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4/19/2017 2:52:00 PM  

In 1914, US President Woodrow Wilson officially declared that Mother's Day would be celebrated yearly on the second Sunday in May.

And it mostly happened because of the efforts of a mother and daughter.

In the 1850s, Ann Reeves Jarvis, a women's organizer in West Virginia, created special work clubs to help other women come together and share their experience with childbirth and child rearing, in the hopes of reducing infant mortality.

Later, these same women cared for wounded soldiers on both sides of the American Civil War.

After Ann Reeves Jarvis's death in 1905, her daughter Anna organized the first Mother's Day in 1908 in her home in West Virginia.

Anna had a substantial inheritance and she never married. Instead, she invested her funds and tireless energy into honouring her mother's memory by promoting Mother's Day.

Soon, other women throughout the US began hosting Mother's Day events, and it gained momentum and the attention of President Wilson.

So it took some awesome women to establish Mother's Day. And it's no coincidence that MOM upside down is WOW because we took some major inspiration from moms everywhere when we designed our 2017 Mother's Day Collection.

Whether your mom's favourite chocolates are colourful flowers, an assortment of milk & dark chocolates or whether she's waiting for you to surprise her with a new favourite, you can't go wrong when you get her what she really wants (psst, it's chocolates from Purdys).

3/31/2017 6:44:00 PM  

We don't know about you but we think it's never officially Spring until we see cherry blossoms.

And good news, even if cherry blossoms haven't come into season where you are, you can now taste them in...you guessed it, Sake + Sakura.

Sakura is the Japanese word for cherry blossoms, and they’re the symbolic flowers of Spring, renewal and new beginnings. In Japan, cherry blossom parties are held with friends and family, where everyone enjoys a potluck under cherry blossoms. This custom is called hanami, which literally means “watching blossoms,” and it can be traced back at least a thousand years.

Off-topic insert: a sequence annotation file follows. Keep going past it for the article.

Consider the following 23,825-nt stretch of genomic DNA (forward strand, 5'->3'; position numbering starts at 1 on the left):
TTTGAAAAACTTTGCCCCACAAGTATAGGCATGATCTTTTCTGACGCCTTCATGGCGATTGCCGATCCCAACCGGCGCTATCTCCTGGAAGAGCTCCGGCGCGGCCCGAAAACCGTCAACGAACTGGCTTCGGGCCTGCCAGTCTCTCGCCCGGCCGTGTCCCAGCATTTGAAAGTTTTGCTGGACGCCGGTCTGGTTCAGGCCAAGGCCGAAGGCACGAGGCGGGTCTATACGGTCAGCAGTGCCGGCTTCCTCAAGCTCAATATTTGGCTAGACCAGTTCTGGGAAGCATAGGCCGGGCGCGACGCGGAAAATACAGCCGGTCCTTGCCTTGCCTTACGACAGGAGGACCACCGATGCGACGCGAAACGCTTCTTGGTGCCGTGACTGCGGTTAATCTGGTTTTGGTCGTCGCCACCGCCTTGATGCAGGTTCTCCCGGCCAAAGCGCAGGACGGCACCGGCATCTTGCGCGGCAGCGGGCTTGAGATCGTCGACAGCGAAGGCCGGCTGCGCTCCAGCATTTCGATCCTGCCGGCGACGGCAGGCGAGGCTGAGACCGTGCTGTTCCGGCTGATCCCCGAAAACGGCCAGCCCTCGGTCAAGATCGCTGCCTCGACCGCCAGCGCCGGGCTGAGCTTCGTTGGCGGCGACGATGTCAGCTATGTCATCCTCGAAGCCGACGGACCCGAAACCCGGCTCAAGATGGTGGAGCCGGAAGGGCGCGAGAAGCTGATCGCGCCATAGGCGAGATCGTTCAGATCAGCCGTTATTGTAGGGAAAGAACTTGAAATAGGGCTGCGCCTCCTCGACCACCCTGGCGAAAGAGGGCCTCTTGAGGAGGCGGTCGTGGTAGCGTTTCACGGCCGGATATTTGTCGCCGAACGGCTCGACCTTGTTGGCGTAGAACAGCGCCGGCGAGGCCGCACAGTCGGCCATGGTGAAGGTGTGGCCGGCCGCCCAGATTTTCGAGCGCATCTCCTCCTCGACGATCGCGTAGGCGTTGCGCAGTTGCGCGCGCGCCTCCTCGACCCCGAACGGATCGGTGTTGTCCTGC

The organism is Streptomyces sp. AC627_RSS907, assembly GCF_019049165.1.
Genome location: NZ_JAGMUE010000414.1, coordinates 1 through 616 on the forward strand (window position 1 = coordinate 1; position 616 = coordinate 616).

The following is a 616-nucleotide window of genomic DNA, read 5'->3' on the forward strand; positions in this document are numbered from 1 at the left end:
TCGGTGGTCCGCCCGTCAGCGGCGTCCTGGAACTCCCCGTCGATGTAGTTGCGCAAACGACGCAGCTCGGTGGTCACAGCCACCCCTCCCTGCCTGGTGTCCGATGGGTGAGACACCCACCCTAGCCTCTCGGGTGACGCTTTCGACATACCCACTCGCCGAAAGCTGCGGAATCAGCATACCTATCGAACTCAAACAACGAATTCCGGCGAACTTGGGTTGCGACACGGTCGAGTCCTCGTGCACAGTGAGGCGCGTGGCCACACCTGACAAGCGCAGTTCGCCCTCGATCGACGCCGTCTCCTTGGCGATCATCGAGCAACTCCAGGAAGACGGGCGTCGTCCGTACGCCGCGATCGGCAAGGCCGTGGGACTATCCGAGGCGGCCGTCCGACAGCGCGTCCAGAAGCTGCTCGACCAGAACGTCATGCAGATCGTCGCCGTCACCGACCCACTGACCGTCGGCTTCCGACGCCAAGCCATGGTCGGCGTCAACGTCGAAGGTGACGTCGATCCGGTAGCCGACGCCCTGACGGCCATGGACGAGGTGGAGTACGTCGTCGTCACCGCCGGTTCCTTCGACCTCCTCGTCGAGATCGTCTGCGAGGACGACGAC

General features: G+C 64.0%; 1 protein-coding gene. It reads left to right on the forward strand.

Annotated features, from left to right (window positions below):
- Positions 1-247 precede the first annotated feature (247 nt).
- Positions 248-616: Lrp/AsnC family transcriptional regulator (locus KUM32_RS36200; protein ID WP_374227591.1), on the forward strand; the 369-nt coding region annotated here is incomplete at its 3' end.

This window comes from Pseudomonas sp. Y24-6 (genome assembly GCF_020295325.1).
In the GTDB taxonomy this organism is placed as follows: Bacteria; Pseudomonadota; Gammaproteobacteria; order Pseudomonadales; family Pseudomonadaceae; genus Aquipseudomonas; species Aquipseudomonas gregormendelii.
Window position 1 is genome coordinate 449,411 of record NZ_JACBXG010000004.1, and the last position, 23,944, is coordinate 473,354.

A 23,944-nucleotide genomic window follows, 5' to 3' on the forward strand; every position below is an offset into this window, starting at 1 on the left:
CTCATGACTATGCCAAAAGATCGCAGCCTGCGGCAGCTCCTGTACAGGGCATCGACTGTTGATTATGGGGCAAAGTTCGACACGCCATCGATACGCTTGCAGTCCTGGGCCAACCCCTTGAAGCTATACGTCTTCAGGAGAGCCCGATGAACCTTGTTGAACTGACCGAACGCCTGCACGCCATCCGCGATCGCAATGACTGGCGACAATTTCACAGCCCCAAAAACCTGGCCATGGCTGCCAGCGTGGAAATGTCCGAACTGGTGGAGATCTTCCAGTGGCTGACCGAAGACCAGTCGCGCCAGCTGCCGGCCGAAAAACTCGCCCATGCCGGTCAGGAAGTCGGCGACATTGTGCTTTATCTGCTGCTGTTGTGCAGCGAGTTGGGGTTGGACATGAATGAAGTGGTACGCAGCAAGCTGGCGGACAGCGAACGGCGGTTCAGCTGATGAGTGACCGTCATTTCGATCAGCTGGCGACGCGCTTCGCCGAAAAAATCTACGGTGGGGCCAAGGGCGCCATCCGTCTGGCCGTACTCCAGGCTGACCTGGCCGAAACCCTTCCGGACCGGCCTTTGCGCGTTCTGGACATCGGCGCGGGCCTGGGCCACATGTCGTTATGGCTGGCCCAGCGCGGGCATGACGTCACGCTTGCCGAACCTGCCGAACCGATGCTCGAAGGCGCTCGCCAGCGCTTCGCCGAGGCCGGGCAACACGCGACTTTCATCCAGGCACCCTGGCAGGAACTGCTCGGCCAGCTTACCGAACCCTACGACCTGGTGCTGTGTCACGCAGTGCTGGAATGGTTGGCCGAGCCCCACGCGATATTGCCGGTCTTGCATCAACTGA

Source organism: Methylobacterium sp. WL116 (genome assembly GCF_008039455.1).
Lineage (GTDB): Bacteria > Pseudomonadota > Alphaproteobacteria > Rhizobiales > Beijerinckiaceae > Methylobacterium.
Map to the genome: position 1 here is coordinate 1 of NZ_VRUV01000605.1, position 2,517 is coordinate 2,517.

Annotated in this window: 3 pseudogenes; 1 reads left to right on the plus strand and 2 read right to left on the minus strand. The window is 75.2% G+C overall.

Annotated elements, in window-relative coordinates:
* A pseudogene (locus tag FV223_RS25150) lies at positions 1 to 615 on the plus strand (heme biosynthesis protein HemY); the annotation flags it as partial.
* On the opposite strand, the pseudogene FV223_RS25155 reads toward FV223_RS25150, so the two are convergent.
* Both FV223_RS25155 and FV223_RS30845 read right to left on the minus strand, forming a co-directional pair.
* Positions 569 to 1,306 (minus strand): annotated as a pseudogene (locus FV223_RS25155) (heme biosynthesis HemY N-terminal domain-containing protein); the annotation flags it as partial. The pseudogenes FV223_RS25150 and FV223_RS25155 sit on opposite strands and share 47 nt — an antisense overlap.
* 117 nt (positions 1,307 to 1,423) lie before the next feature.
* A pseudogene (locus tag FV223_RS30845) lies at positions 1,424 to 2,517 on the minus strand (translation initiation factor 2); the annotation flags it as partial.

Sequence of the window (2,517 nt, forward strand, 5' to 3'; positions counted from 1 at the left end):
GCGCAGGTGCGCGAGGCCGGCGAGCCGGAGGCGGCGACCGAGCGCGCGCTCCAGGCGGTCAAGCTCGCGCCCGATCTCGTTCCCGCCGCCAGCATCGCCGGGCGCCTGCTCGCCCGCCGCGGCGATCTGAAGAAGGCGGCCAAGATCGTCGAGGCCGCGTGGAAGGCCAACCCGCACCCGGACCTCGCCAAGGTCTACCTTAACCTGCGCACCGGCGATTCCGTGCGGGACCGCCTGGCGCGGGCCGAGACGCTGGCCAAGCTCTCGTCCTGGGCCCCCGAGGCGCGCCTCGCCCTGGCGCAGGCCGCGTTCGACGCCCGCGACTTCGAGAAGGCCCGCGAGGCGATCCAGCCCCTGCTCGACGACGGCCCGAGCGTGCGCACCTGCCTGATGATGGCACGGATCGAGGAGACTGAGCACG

Sake (pronounced sah-keh) dates back to the 3rd century and is a Japanese fermented rice wine with an aroma that’s been described as fruity, nutty and caramel-like. There are several different types of sake as specified by the Japanese government. Sake is usually served chilled (at about the same temperature as white wine) but it can also be served warmed up, depending on the type of sake. The sake we've sourced actually comes from Vancouver's famous Granville Island, from a local Japanese artisan sakemaker there.

You'll find sake at most hanami parties, especially in Japan, so grab a picnic blanket, some friends, Sake + Sakura to share and enjoy the cherry blossoms.

And if you want to learn more about how Sake + Sakura got its gorgeous speckled look (the natural way!), read our blog post about the incredibly cool Cocoa Butter Spraying Process.

3/17/2017 4:58:00 PM  

Sophie the Sheep plushie toy

Sophie the Sheep is a pretty special sheep: She's a baaa-utiful cuddle buddy from the tip of her squishy nose to her fluffy tail (and what a fluffy tail!).

But that's not what makes Sophie really special.

Sophie started out an original sketch by Carrolyn, Merchandising & Visual Coordinator at Purdys Chocolatier. Carrolyn chose the colour of Sophie's velvety skin and soft wool, the prettiest button eyes and exactly where each stitch that makes up Sophie's nose and eyelashes had to be placed.